20 days trekking in Nepal; 2 days of infamy in Canada

image “WE SURVIVED!”, Rose says, sitting next to me in a taxi. We’ve finished our 20-day trek around the Annapurna circuit and are on our way farther South to the laid-back, quiet town of Pokhara. Our plan is to stay there for two or three days holding an open audition to find the richest, fattiest foods we can gorge on, and sadists moonlighting as masseuses who have the skill to push their iron fingertips deep enough into our muscles to convince them, once and for all, there’s nothing more to worry about.

I look at Rose, and it still hasn’t sunk in. “20 days of 5-8 hour walks, cold sleeps, an altitude headache from reaching 17,500 feet, potatoes – potatoes -potatoes, a bloody toenail, a fiery hand from stinging nettle, foot blisters, balancing over crouch toilets on sore legs, watching rain fall for 27 hours straight huddled around a fire, lentils – lentils – lentils, gasping for breath at night because the air’s so thin, two knees absorbing seven hours of straight downhill, daily identity crises: “WTF am I doing here?, body stink – stink – stink, stepping in goat – yak – buffalo – cow – dog and sheep shit, showering from a bucket, and producing methane levels in sleeping bags that I’m sure could harm small animals.

I turn to her in disbelief: “Yeah, we survived.”. However, at that moment outside of our taxi, little did we know people weren’t quite so sure: image Our guide told us that same morning there was an avalanche at Thorong La pass – the highest spot on the Annapurna circuit at 17,500 feet. It was a gravel trail when we’d passed it five days earlier.

With electricity out, we spoke to everyone we could to find out anything we could – “20 dead and 150 missing?” “How many did you hear – 15 dead, 200 missing?”. Details were sketchy, but the significance was clear – there was a major tragedy, and even though Rose and I had emailed family back home after we’d safely passed the highest altitude, we both thought we had to reassure everyone, just in case they were worried.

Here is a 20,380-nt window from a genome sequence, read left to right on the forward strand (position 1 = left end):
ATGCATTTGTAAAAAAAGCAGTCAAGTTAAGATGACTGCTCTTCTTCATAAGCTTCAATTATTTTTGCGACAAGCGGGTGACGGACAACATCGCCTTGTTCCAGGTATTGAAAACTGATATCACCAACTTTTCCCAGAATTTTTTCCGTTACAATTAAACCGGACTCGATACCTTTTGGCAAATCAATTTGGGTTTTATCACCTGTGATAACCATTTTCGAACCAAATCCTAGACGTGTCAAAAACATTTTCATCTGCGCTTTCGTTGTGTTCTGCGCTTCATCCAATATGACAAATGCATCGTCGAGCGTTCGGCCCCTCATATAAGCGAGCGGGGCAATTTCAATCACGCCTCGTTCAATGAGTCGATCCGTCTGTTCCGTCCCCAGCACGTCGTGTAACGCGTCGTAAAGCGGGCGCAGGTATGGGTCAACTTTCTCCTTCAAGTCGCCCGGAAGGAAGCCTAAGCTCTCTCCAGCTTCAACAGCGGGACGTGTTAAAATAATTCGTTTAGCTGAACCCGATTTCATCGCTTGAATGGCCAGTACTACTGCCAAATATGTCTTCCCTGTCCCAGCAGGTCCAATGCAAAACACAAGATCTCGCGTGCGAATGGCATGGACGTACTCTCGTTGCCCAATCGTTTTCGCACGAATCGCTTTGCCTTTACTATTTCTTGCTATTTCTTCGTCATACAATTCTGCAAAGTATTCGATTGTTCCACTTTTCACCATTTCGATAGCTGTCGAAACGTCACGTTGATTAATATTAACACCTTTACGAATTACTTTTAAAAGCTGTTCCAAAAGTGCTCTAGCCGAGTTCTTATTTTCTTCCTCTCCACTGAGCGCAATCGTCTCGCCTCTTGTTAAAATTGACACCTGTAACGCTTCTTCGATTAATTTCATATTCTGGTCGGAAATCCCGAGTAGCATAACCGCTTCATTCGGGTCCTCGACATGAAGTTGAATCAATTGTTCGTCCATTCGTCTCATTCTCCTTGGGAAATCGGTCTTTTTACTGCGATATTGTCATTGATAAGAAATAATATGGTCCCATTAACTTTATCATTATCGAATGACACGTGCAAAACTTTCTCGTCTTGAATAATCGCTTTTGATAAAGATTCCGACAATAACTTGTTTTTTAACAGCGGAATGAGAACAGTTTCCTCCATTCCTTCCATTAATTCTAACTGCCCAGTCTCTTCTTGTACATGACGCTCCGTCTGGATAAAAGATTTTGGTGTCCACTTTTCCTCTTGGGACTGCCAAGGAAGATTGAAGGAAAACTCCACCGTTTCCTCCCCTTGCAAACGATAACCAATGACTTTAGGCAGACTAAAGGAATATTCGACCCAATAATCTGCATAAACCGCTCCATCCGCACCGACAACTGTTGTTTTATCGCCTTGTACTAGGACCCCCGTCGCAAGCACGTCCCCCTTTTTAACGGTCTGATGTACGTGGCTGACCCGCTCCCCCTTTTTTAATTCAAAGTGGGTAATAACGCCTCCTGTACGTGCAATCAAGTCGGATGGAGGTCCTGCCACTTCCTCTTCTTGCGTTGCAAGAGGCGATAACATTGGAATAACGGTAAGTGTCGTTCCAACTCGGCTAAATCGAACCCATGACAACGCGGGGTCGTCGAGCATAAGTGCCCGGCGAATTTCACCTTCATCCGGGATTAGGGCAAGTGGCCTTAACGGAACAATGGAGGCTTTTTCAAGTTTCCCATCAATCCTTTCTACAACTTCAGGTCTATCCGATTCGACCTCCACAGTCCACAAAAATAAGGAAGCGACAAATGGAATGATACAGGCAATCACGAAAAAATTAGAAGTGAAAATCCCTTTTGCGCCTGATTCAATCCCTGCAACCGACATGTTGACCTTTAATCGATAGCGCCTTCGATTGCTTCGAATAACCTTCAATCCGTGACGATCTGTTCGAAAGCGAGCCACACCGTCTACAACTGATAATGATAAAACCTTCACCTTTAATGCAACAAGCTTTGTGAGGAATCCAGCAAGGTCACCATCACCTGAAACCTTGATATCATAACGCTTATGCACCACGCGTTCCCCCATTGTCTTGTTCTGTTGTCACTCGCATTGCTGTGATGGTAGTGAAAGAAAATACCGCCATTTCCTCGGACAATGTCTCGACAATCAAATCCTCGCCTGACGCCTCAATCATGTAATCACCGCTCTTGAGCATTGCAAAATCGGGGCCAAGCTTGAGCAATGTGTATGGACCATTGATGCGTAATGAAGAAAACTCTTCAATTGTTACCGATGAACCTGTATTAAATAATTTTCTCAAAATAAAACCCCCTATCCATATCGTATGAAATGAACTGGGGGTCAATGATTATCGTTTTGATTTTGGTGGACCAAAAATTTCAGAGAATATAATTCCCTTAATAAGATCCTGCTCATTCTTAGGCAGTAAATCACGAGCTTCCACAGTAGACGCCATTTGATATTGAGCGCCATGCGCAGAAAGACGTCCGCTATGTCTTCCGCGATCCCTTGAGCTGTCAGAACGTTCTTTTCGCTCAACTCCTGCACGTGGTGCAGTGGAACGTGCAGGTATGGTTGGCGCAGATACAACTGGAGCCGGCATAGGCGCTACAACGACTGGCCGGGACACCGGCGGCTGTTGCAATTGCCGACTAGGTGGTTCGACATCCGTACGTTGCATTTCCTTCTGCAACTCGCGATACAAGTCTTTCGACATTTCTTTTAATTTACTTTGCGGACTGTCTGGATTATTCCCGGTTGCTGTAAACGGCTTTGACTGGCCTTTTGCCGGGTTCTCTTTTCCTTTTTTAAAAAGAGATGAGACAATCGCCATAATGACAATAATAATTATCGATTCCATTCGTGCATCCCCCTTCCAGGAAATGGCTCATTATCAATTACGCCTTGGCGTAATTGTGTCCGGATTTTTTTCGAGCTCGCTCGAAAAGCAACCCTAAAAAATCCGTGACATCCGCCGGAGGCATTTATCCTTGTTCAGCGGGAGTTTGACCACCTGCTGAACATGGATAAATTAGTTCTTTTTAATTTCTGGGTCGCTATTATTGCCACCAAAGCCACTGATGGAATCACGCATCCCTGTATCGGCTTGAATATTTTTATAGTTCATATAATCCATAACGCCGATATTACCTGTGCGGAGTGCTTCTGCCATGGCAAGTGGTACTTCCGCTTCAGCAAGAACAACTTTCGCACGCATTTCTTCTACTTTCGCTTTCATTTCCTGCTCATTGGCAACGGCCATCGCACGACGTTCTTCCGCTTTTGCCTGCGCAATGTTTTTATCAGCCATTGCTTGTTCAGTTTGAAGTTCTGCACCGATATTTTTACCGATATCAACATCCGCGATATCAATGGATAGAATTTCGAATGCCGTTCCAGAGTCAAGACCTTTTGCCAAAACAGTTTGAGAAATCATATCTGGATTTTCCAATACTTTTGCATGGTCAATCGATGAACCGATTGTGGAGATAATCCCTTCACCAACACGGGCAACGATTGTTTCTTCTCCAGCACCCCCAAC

And, as it turned out, they REALLY were:   image

Finally, after getting into Pokhara, finding a Wifi connection that wasn’t on an electrical fault line, we proved we were alive to family and seeing our faces across Canadian news sites thought also to pass it along to them:

image Reading about my possible death is as close as I’ve ever come to having an out of body experience. Rose and I have both talked back and forth about it, and the best I can explain it is that reading about us being lost was going from feeling sad that someone you cared about was lost then to panic that it couldn’t possibly be true, then followed by disbelief that “what if it was true?”, only to crash the whole party with logic after realizing I’m the story, and alive to read it.

Very strange. En tout cas, we are alive and well – and only hope Nepal’s trekking industry can continue to say the same. Right now from news reports there’s calls to tighten restrictions, get early weather warnings, and install other safeguards to help prevent what happened. I hope they do, because the truth is, while the trek was difficult in parts (i.e. let’s walk uphill for 4hrs straight!), there’s other sections where you can literally turn around and see this: image So, in the next few posts, I’ll get into our trek (once I’ve figured out how to get photos off a separate camera) including how the hell we even took part. Talk soon

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One comment

  1. While you are coping with physical exhaustion we are coping with emotional exhaustion due to the lack of information on your fate for two crucial days.
    In this age of world wide instant information there is no excuse for even the most remote areas to be communications dead zones. An obvious answer for areas such as the Annapurna Circuit is satellite phones. If guides had these phones they could communicate with each other about conditions on the trail and with a central office on the status of their own group. At about $3/day rental fee, a cost of $60 for a 20 day trek is minimal when the cost of the trip is over $1,000/person; a fee than can be apportioned among the number of Trekkers in a group. A bulk rental of many phones by the Nepalese trekking firms would drive the cost down and make the trek safer for the more than 100,000 people who take it every year.
    It was a great relief to get your email when you got in a communications zone. Looking forward to the blogs describing your trekking experience.

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